Flatfoot is a condition that can affect both adults and children. In children, it is called “pediatric flatfoot.” When a child has pediatric flatfoot, the arch of the foot shrinks or disappears when he or she stands. The arch reappears when the child sits or stands on tiptoe. This is called flexible pediatric flatfoot.
Most children who have pediatric flatfoot are born with the condition, though it may not appear for a few years. Children will usually outgrow pediatric flatfoot on their own by the age of five.
A second, more rare kind of pediatric flatfoot is called rigid flatfoot. With this condition, the arches do not reappear when the child sits or stands on tiptoe.
What are the symptoms of pediatric flatfoot?
Most children with pediatric flatfoot have no symptoms. A parent or caregiver usually notices the condition.
Symptoms children may experience include:
Pain, tenderness, and/or cramping in the feet or legs, especially along the bottom of the feet
Heels that tilt outward
A change in walking
Pain or discomfort while walking
Parents may also notice their child withdrawing from sports and other physical activities that may cause pain in their feet and legs.
If your child experiences any of these symptoms, you should consult with your pediatrician.
Children affected by rigid flatfoot may experience more severe symptoms. Those affected with tarsal coalition, an abnormal joining of two bones in the feet, may begin to experience symptoms at preadolescence.
Children with a condition called congenital vertical talus, which causes a rigid rocker bottom appearance, may begin to experience symptoms at walking age.
How is pediatric flatfoot diagnosed?
Your pediatrician can usually diagnose pediatric flatfoot. In this case there is a simply and quickly examination for locate in real time the problem and is very indicate because it’s a diagnostic non invasive examination indicate for baby, pregnant and old people. It’s Baropodometric Examination.
Baropodometric test is very common used by doctors, orthopedic traumatology specialized, sports medicine and orthopedics technicians. It’s a new technology in the non-invasive medicine field and it’s possible diagnose several pathologies such as: flat feet, claw-foot, diabetic foot, equine foot
The foot pressure recording and gait analysis system the test, allows the pressure distribution on the human foot to be captured and displayed quickly and precisely, while standing or while walking.
The test show information on the pressure between the foot’s surface and the land, assess in scrutinized way the step.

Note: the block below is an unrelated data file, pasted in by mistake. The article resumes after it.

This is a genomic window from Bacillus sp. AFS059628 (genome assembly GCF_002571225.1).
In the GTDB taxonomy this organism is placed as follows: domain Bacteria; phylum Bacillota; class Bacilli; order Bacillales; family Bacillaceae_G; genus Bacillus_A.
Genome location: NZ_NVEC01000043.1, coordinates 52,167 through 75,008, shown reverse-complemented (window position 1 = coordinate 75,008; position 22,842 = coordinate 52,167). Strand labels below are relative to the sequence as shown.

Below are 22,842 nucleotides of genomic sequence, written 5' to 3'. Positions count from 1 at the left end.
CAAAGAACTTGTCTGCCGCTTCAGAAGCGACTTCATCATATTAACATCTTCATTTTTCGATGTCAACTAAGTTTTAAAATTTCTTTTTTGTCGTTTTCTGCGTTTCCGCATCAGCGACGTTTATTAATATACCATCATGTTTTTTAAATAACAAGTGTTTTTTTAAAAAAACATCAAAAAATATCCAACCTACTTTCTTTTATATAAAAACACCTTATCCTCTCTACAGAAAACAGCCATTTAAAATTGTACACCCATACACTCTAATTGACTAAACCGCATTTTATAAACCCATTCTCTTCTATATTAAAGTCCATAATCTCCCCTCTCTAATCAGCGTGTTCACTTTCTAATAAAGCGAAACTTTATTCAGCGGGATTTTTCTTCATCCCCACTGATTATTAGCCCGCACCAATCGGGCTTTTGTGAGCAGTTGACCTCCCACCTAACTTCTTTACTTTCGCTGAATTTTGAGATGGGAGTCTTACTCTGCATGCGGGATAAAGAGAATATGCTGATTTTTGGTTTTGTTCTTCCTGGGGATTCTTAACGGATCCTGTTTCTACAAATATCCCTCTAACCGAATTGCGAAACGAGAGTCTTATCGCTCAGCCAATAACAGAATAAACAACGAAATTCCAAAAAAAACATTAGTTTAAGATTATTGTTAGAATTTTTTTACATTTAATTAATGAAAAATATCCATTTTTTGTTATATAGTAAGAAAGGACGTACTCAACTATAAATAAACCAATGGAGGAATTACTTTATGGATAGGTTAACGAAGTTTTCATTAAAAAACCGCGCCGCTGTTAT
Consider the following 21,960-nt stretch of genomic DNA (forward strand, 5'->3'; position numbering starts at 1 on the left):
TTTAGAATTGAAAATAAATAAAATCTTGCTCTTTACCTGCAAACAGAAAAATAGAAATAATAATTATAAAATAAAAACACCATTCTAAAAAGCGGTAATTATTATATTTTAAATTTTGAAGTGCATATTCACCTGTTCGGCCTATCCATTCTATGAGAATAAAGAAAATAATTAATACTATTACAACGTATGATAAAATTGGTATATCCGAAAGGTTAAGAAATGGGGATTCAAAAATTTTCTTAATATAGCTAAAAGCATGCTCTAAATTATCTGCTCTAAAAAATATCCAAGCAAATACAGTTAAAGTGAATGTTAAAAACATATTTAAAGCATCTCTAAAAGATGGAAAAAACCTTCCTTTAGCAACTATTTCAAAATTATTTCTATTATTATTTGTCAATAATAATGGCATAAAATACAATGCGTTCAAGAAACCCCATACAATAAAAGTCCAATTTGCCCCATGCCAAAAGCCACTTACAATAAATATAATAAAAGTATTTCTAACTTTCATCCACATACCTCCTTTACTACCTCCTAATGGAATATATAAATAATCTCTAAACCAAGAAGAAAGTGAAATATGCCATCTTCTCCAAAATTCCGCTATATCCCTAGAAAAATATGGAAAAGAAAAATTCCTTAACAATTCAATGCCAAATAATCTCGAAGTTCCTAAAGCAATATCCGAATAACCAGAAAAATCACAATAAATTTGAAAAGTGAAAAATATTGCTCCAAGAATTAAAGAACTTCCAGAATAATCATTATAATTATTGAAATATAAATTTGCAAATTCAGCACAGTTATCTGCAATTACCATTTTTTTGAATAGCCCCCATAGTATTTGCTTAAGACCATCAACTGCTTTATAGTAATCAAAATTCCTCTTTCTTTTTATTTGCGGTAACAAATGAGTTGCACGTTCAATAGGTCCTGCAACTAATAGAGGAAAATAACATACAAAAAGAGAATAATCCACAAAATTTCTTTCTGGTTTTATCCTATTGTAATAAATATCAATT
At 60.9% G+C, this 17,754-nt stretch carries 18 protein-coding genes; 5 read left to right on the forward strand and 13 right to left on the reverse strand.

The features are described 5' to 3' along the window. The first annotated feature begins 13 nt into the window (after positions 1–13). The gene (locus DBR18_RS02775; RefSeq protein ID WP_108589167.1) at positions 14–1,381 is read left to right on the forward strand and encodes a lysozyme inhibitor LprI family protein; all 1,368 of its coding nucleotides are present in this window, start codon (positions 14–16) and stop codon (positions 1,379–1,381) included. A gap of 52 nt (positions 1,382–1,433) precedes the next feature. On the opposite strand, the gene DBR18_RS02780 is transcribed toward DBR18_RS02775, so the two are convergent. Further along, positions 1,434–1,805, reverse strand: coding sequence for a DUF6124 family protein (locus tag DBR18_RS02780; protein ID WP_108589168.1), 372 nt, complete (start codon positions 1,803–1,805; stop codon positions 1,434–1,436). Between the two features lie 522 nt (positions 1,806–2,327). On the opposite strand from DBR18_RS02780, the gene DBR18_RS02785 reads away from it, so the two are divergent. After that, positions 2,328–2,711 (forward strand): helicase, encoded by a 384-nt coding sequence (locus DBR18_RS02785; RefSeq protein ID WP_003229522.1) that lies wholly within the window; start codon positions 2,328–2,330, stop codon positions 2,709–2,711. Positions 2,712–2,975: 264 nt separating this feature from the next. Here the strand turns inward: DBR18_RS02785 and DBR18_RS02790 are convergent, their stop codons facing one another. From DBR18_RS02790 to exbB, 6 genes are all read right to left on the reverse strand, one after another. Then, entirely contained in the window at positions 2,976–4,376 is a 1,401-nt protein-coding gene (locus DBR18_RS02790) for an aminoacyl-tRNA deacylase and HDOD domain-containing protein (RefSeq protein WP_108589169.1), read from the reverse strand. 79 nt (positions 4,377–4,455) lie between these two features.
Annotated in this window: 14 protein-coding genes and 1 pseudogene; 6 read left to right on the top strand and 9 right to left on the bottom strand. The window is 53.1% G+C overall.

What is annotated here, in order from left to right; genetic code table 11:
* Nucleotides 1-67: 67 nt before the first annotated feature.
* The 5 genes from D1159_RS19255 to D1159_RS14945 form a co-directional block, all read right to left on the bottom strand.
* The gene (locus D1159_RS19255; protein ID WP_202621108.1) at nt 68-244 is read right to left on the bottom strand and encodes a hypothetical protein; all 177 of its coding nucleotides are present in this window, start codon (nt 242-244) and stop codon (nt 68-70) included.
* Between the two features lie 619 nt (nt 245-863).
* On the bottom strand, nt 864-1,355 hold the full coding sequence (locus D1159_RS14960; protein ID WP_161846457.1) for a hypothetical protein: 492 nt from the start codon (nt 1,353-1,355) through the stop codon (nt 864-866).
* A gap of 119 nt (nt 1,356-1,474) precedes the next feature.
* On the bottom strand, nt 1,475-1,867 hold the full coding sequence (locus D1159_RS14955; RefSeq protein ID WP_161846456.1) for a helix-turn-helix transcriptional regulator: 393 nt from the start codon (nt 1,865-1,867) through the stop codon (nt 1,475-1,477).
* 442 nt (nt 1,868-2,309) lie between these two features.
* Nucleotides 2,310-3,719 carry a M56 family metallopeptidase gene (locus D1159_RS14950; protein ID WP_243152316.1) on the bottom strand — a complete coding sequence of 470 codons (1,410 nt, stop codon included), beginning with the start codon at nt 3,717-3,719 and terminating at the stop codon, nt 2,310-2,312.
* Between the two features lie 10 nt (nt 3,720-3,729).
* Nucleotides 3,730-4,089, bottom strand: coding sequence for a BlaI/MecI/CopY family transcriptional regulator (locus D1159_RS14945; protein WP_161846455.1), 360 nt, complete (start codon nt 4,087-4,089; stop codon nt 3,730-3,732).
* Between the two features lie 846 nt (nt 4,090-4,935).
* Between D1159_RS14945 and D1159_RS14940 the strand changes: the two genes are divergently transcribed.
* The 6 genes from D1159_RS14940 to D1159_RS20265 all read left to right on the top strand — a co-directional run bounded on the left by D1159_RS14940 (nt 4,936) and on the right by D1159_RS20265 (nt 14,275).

Many clinical issues concerning the objective and quantitative analysis of pressure distribution, pressure peaks, and asymmetries movement as well as the rollover behavior are recorded to help diagnose foot malformations or functional limitations of the lower extremities.
The direction of travel can be set in the software along one axis to allow for time-saving dynamic measurements in two directions.
The high-frequency measurement of the body’s centre of gravity provides additional information about neurological issues and extends the range of application to sports.
The test develop in two phases:
The patient walks barefoot on the platform, the pressure permit to verify the weight movement during the walk.
The patient standing on the platform. In phase we identify the body’s centre of gravity and analyzed the foot’s surface.
How is pediatric flatfoot treated?
In most cases, children outgrow pediatric flatfoot without treatment. Unless the child is experiencing pain, your physician may recommend a wait-and-watch approach. You will be asked to bring your child for periodic re-evaluations.
If the child is experiencing pain, the physician may recommend hard or soft shoe inserts to support the arch. He or she may also create a custom orthotic device to fit into your child’s shoe to help support the arch and relieve the pain. In older children and adolescents, stretching exercises and physical therapy may provide relief.
In rare cases, surgery may be needed to treat pediatric flatfoot. This is more common with rigid flatfoot and in children who continue to experience pain despite non-surgical approaches. Several different types of surgery can be done, depending on the child’s age, type of flatfoot, and the degree of his or her deformity.